Do you think Usain Bolt was born to sprint? Probably.
Is it also probable that he has taken lessons, listens to a coach and studies the sport to increase his success and help him stay at the top of his profession? You bet!
How many people got—and stay—on top without anyone else’s help? Everyone needs help. It’s one of the critical elements of success. If you know how to ask for help, you won’t have to reinvent the wheel.
That being said, how do you help your salespeople? Some believe that salespeople are just born with natural selling ability. A few years ago I asked a friend of mine why his daughter wanted to get in to sales. He said, “I’m not sure, but she’s definitely cut out for it.” I said, “How’s that?” “Well,” he said, “She’s got the gift of gab.” Is that what we all need, another salesperson who doesn’t know when to stop talking?
What makes a great salesperson? Some people think it’s their ability to talk, others may place a lot of emphasis on their personal charm, and sometimes it’s because they won’t take “no” for an answer.
All of these impressions come from their past influences and experiences. Long gone are the days of the “pitchmen” who razzle dazzle us with their showmanship. Success in sales today is dependent on so much more. Today clients are smarter and have access to more information. They make better, more informed decisions and need a salesperson who will help them make a buying decision. Today’s buyers won’t be bullied. When it comes to charm, you can get by for about 15 minutes but you better know something if you plan to make a living.
When I speak to business owners, I get some very radical views of how they perceive salespeople. Some see them as the front lines of their ability to generate revenue. One CEO believes salespeople are the backbone of business and it’s the sales profession that ultimately grows the economy. They believe if no one is selling, then no one is working.
So how do you get the next superstar in to your sales-driven organization?
Start by finding someone who has basic competencies: desire, commitment and the courage to fail. Failure is a natural evolutionary part of the success journey and to succeed, you have to learn how to fail.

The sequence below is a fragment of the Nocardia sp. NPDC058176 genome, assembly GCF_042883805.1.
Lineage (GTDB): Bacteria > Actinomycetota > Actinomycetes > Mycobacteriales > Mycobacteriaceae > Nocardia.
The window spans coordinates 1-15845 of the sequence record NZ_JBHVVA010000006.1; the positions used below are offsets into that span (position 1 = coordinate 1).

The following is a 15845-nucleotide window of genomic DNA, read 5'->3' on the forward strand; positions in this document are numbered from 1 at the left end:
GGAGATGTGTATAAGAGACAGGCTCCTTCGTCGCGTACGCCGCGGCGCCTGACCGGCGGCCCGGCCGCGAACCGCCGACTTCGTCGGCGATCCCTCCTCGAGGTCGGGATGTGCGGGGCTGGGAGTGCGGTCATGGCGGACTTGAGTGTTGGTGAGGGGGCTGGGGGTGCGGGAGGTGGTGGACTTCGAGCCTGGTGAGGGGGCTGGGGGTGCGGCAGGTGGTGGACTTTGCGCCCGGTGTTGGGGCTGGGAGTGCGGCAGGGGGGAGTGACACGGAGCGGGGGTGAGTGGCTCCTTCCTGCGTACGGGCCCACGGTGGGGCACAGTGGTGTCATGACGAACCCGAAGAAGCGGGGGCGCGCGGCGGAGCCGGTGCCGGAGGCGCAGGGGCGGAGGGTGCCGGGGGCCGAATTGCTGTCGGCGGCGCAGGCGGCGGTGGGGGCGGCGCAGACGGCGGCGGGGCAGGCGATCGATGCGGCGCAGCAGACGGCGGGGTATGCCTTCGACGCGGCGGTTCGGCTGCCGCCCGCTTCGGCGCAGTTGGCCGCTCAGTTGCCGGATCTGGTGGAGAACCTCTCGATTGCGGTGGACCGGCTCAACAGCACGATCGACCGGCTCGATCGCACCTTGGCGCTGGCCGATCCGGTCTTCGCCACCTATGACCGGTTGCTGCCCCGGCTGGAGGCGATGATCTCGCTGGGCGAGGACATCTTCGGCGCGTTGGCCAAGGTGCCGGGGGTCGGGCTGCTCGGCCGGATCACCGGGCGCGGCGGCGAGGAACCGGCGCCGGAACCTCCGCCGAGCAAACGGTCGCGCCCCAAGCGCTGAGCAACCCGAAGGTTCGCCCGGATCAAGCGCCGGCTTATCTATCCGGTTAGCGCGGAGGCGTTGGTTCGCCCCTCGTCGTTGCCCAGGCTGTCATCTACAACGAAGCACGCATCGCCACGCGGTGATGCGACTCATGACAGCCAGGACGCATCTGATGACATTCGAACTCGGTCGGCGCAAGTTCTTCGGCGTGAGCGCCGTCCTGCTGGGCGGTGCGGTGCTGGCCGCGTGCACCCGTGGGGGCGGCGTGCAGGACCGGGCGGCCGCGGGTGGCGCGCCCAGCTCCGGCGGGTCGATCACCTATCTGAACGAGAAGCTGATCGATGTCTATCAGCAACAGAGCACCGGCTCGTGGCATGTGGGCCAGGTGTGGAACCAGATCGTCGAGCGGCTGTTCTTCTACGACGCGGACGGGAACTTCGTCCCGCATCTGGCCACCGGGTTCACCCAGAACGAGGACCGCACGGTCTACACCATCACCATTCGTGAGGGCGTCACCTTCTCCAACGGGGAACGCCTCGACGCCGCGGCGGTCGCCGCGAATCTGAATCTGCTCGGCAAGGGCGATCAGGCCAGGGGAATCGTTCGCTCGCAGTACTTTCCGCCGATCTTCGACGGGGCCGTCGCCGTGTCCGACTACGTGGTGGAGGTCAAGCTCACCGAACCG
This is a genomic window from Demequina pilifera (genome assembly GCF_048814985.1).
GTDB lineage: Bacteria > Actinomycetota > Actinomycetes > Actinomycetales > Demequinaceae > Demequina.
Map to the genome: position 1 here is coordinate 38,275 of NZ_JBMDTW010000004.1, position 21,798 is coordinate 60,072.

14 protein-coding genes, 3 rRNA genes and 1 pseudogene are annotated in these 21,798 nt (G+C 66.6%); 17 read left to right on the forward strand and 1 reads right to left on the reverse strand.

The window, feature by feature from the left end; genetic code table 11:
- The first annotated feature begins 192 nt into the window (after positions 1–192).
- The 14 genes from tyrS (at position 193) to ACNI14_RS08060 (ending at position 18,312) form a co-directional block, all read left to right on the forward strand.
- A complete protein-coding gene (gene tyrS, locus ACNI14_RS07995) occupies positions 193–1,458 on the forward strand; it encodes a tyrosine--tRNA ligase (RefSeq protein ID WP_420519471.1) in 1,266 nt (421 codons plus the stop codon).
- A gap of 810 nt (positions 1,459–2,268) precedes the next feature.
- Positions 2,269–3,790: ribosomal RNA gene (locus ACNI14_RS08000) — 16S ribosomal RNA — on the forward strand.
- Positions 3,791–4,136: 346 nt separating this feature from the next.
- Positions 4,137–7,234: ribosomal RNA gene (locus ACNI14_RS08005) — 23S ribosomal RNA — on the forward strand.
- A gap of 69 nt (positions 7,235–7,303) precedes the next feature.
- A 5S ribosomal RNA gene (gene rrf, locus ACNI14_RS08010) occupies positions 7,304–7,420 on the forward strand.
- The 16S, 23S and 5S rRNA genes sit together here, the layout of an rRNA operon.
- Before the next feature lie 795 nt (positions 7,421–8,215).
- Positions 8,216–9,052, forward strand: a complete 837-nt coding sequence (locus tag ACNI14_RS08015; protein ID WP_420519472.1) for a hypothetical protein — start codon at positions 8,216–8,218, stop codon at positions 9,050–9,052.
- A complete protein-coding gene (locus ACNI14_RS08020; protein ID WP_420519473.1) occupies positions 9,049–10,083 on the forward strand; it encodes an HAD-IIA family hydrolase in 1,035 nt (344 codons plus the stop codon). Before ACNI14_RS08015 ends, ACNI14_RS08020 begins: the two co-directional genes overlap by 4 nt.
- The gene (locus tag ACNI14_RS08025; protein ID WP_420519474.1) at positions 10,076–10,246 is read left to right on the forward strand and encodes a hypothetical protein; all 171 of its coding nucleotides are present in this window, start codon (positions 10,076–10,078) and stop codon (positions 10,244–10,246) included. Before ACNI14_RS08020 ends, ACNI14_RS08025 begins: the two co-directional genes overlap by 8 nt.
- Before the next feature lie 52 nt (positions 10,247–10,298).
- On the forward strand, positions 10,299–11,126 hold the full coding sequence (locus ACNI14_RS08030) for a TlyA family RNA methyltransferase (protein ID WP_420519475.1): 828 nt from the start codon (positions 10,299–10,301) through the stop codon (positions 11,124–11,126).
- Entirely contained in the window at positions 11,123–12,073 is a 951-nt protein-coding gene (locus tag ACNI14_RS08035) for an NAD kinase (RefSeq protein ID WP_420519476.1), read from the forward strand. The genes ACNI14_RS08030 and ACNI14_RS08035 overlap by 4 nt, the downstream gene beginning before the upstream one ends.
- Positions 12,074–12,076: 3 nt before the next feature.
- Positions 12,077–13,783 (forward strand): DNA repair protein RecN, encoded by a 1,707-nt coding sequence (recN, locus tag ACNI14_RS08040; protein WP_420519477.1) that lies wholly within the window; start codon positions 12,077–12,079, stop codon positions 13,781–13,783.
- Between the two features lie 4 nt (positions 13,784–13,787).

Look for people who can tell you about their failures and what lessons they learned from them. When you ask a candidate on an interview to tell you about their success stories, you may be missing the most critical part that will define that salesperson’s character. How does he or she handle adversity?
Attitude, behaviour and techniques are needed to be successful in sales, but it’s the attitude you have to have internally. Behaviour and techniques can be enhanced with training. What’s under the umbrella of attitude? This means qualities like self-concept and self-esteem. Selling is a high-rejection business. If you’re reluctant to hear “no,” chances are all the best training won’t change that.
Attitude also includes internal motivation. Are you truly a self-starter, or do you need someone else to set the pace? It’s also important that your attitude includes being success-driven and money-motivated. That doesn’t mean you work 80 hours a week. It does mean that during your “pay-time” you are committed to doing what it takes to keep a full pipeline of opportunity. Attitude also means that challenge, growth and change are positive and you’re not happy with the status quo or your current comfort zone.
Work with your team to make them better at their job, develop their confidence and self-esteem and provide resources that help them grow your business.
If you are having difficulty, start by asking for help.
Stu Lewis has more than 25 years of highly successful sales and sales management experience. Now a veteran Sandler Trainer, Stu brings a wealth of knowledge and experience plus a highly interactive teaching style to Sandler Training, an international sales and management training and consulting firm. Visit lewis.sandler.com.